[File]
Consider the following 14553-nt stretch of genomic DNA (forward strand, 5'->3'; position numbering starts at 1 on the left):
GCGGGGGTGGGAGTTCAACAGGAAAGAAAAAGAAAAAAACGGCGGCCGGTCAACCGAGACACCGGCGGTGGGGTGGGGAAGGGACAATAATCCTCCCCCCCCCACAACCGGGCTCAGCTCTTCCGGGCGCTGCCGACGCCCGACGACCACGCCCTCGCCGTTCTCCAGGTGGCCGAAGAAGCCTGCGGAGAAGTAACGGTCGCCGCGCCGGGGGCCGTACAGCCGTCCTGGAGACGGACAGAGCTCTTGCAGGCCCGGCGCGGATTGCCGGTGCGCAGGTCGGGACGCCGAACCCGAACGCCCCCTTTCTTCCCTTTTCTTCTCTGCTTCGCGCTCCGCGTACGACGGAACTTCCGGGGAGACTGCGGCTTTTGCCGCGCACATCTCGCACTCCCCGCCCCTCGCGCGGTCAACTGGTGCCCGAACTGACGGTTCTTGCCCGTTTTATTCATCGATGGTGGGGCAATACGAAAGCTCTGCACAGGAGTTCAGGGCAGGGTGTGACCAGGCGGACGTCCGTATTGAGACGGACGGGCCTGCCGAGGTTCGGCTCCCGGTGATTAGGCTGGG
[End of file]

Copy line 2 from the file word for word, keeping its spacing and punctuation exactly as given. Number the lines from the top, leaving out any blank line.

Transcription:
GCGGGGGTGGGAGTTCAACAGGAAAGAAAAAGAAAAAAACGGCGGCCGGTCAACCGAGACACCGGCGGTGGGGTGGGGAAGGGACAATAATCCTCCCCCCCCCACAACCGGGCTCAGCTCTTCCGGGCGCTGCCGACGCCCGACGACCACGCCCTCGCCGTTCTCCAGGTGGCCGAAGAAGCCTGCGGAGAAGTAACGGTCGCCGCGCCGGGGGCCGTACAGCCGTCCTGGAGACGGACAGAGCTCTTGCAGGCCCGGCGCGGATTGCCGGTGCGCAGGTCGGGACGCCGAACCCGAACGCCCCCTTTCTTCCCTTTTCTTCTCTGCTTCGCGCTCCGCGTACGACGGAACTTCCGGGGAGACTGCGGCTTTTGCCGCGCACATCTCGCACTCCCCGCCCCTCGCGCGGTCAACTGGTGCCCGAACTGACGGTTCTTGCCCGTTTTATTCATCGATGGTGGGGCAATACGAAAGCTCTGCACAGGAGTTCAGGGCAGGGTGTGACCAGGCGGACGTCCGTATTGAGACGGACGGGCCTGCCGAGGTTCGGCTCCCGGTGATTAGGCTGGG